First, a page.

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Richardson: SA's Punch-drunk love was doomed from the start

Opinion

#Jay4USA is about more than a Detroit post-mortem, but it was never genuinely about a Holden revival, argues Tom Richardson.

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Jay Weatherill is in the USA, talking to the mandarins of reformed rust-bucket states about vibrancy and innovation and a few other superlatives.

He’ll talk to companies investing in emerging technologies, and curators of cultural festivals that entice internationally-recognised artists – who don’t go home bitching about the experience.

That’s the upbeat, forward-looking part of the trip.

Then there’s the bit where he visits Detroit.

That might be a less convivial conversation.

The sort of conversation one might have with an unhelpful undertaker when you’re trying to lock down funeral arrangements for a close relative.

A conversation shrouded in frustration and loss.

In this case, the close relative’s demise was long drawn out and painful, and while it was expensive to keep them alive for as long as we did, we were still apparently content to do so because, well, that’s what you do for close relatives isn’t it?

And a decent send-off is really the last, best thing to do for them.

Which is pretty much what Weatherill will be talking to GM about.

Or at least, it was when the meeting was originally slated.

Until Weatherill decided it should also become a meeting to get straight answers from GM about that other late-lamented entity – a plan by Belgian tycoon Guido Dumarey that would see his company Punch Corp take over Holden’s Elizabeth operation and keep making Holdens there.

You can see why that appealed to a lot of people in SA.

“Wow, someone wants to make everything just like it was before – let’s do it!”

Except that it was never going to happen. It was about as likely as Eddie McGuire’s new stadium.

The Government always knew that, but saying as much publicly in the current environment would be akin to saying: “Sure, it would be great to build all the boats and subs in Adelaide, but the most important thing is that the nation gets the best product at the most cost-effective price, isn’t it?”

In other words, political suicide.

As important as it is, Weatherill’s pilgrimage to Detroit was only ever going to be a negotiation over burial rites.

So Weatherill and his gang politely played along, holding court with the mysterious Belgian tycoon and nodding politely as he articulated his vision.

In public, #Jay4USA was lukewarm at best, to the point of being targeted by the Opposition for failing to display the requisite enthusiasm for the plan to save Holden by a guy most of us had never heard of before.

“Before we start giving people some false hope about what may be happening to the Adelaide plant, we first need to get some clarity around some of these issues,” Weatherill quietly suggested.

And then he did something very un-Weatherill-like.

He got his timing wrong.

He promoted his US trip, surely long-scheduled to discuss the Holden wind-down and take in a raft of other meetings besides, as a sit-down to gauge GM’s receptivity to the Dumarey plan.

“Obviously material to this idea from Punch Group is GM granting access to the site,” he told InDaily.

“Punch Group can’t take the next step unless GM is on side, so we’re doing everything we can to encourage them to do that… we’ll speak to the key decision-makers there.”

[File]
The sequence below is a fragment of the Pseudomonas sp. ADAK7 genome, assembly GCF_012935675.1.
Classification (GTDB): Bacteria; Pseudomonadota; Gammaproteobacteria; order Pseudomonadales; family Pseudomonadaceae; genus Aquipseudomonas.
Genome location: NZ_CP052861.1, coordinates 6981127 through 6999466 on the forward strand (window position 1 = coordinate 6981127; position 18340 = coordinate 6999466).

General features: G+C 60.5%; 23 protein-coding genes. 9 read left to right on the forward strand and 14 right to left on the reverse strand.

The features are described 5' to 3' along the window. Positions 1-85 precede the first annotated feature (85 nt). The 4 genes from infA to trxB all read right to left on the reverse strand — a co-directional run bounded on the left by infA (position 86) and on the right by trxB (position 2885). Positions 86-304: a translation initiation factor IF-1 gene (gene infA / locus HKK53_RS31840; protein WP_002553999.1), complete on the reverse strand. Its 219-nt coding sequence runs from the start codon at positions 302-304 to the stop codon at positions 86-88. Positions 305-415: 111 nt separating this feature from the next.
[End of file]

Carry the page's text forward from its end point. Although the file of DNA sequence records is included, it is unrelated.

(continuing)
But that’s the thing about those key decision-makers at GM: whenever Australian governments start pressing them to make decisions, they tend to decide pretty quickly – and rarely in Australia’s favour.

And so it was that a mere three days after Weatherill promoted his US venture as a Dumarey Dash, GM dashed his hopes with a statement concluding “that a viable business model was not possible for this case”.

And while that was unsurprising, it was still pretty annoying for the Premier, given he’d finally started to shift his rhetoric from ‘cautious’ to ‘cautiously optimistic’.

Which was a shame.

It’s too easy to make political mileage in SA out of the audacity of doomed hope.

Adelaideans cherish their icons – and Holden was certainly one – which is why their downfall tends to prompt such collective self-flagellation.

Realising that GMH was running a business model that just didn’t fit in SA is a bit like realising there are better iced coffees these days than Farmers’ Union or that our internationally renowned Fringe Festival might actually be widely considered a bit crap.

So the hope that Dumarey sold was enticing: we could still make those cars that bore the name that South Australia has revered ever since 1856, when a saddlery called J.A. Holden & Co first opened in Adelaide.

But it was a false hope.

It was a vision still predicated on vast public subsidies, and still only likely a stay of execution for a decade or so.

Time enough, perhaps, for an orderly transition. But we have had time enough now for an orderly transition for the past several years, since well before Mitsubishi closed – and the state’s and nation’s politicians and public have wilfully refused to accept the inevitability of what we are now seeing.

Weatherill was correct to cool expectations on a Holden revival. His one failure was to briefly bow to the prevailing political breeze.

The genuine fortitude will not be in selling false hope, but in accepting Holden’s fate, fighting for every possible concession from its parent company and steeling South Australia for a protracted but necessary transition.

As important as it is, Weatherill’s pilgrimage to Detroit was only ever going to be a negotiation over burial rites.

The rest of his trip – the part that doesn’t attract headlines – is where South Australia’s true hope lies.

Tom Richardson is a senior journalist with InDaily. His political column is published on Fridays.

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